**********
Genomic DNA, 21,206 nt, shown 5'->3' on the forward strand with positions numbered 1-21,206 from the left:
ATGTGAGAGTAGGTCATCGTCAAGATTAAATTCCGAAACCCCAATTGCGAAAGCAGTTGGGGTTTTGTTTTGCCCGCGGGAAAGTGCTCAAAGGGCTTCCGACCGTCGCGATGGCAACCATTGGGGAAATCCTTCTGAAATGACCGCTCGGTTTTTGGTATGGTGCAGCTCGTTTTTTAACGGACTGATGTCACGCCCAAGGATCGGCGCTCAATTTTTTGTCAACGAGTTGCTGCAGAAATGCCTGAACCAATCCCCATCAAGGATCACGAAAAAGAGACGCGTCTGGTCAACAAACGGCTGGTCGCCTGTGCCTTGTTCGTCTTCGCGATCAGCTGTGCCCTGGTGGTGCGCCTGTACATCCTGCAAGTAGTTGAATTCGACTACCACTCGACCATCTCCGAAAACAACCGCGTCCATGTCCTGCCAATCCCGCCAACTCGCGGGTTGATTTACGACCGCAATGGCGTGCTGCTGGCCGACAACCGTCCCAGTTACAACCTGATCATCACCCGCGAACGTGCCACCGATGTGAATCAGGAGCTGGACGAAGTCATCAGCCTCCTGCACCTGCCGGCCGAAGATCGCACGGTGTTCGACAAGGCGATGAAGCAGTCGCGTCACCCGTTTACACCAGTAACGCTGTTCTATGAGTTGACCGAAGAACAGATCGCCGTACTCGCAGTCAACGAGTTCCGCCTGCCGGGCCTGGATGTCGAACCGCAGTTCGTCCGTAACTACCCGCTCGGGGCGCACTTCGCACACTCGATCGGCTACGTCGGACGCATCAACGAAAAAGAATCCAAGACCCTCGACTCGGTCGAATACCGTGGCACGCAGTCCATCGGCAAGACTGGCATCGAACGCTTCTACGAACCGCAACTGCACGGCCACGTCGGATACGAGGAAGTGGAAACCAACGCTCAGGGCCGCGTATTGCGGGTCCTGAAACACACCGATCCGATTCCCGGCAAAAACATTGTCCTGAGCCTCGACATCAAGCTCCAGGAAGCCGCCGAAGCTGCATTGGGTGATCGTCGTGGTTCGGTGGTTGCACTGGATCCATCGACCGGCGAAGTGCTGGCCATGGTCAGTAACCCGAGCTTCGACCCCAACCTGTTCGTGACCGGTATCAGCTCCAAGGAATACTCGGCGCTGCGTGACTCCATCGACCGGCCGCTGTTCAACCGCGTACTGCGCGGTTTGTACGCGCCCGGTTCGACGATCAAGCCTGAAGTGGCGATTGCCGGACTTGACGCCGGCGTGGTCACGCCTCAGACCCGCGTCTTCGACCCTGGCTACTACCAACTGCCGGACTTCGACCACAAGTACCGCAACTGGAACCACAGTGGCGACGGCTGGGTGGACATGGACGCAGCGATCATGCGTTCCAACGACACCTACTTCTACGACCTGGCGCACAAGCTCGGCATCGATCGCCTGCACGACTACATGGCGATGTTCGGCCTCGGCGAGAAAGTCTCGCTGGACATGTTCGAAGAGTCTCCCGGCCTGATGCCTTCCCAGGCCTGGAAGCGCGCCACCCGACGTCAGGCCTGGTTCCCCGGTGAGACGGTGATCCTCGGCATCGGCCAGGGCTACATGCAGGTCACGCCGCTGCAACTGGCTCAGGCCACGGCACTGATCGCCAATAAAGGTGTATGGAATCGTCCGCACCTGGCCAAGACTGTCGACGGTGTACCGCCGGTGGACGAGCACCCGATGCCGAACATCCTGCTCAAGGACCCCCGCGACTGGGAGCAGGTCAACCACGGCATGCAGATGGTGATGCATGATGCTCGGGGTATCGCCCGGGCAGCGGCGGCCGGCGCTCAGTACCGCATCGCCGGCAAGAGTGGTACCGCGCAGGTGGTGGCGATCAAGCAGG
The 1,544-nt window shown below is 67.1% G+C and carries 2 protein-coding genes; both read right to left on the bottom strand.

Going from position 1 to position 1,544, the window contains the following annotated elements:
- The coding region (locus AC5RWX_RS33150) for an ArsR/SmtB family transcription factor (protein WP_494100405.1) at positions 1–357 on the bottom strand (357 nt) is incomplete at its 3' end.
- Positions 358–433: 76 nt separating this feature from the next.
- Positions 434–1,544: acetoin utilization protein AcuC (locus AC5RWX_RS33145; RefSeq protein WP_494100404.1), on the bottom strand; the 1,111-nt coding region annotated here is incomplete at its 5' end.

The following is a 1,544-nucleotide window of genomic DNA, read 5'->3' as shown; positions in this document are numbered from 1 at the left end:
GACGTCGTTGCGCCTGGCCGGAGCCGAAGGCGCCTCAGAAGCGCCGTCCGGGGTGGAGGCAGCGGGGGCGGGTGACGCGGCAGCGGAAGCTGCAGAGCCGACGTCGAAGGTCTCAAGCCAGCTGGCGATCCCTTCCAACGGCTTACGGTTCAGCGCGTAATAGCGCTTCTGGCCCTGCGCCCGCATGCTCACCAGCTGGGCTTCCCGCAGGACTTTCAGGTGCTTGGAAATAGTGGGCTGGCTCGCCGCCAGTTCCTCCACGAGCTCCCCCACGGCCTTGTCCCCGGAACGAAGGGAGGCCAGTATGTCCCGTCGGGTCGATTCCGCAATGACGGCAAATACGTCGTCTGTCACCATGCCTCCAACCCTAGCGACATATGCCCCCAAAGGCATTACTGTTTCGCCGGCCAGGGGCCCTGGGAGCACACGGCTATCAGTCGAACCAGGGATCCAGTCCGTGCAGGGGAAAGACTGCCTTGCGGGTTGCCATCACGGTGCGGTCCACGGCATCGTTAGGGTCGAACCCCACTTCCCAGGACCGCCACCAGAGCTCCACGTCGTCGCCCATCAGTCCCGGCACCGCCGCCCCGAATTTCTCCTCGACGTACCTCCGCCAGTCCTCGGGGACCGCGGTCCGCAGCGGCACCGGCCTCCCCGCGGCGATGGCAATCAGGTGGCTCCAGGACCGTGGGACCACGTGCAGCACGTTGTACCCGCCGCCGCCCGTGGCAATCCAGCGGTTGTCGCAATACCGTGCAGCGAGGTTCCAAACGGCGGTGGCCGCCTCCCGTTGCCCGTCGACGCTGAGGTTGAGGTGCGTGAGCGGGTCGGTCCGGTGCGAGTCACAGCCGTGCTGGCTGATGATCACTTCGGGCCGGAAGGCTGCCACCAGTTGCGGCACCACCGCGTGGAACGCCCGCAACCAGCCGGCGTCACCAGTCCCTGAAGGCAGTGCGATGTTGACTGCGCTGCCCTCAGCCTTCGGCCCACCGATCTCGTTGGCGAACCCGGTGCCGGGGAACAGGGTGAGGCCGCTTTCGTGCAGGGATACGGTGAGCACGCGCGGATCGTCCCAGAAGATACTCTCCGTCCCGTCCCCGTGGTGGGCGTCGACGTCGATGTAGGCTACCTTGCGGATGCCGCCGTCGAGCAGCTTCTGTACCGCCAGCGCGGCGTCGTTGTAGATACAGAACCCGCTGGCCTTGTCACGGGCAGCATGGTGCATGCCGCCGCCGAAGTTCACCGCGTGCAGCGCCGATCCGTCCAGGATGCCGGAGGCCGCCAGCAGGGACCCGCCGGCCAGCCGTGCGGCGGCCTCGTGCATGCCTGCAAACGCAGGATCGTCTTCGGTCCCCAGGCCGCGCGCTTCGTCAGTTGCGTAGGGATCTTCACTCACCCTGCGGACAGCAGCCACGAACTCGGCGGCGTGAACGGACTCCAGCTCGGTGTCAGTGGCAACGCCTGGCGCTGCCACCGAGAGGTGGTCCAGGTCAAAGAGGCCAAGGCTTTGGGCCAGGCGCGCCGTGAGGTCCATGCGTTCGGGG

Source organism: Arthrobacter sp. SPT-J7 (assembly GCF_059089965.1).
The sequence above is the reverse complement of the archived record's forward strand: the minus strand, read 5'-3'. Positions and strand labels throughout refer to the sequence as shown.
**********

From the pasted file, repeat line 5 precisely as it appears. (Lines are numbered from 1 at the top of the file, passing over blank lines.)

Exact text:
- The coding region (locus AC5RWX_RS33150) for an ArsR/SmtB family transcription factor (protein WP_494100405.1) at positions 1–357 on the bottom strand (357 nt) is incomplete at its 3' end.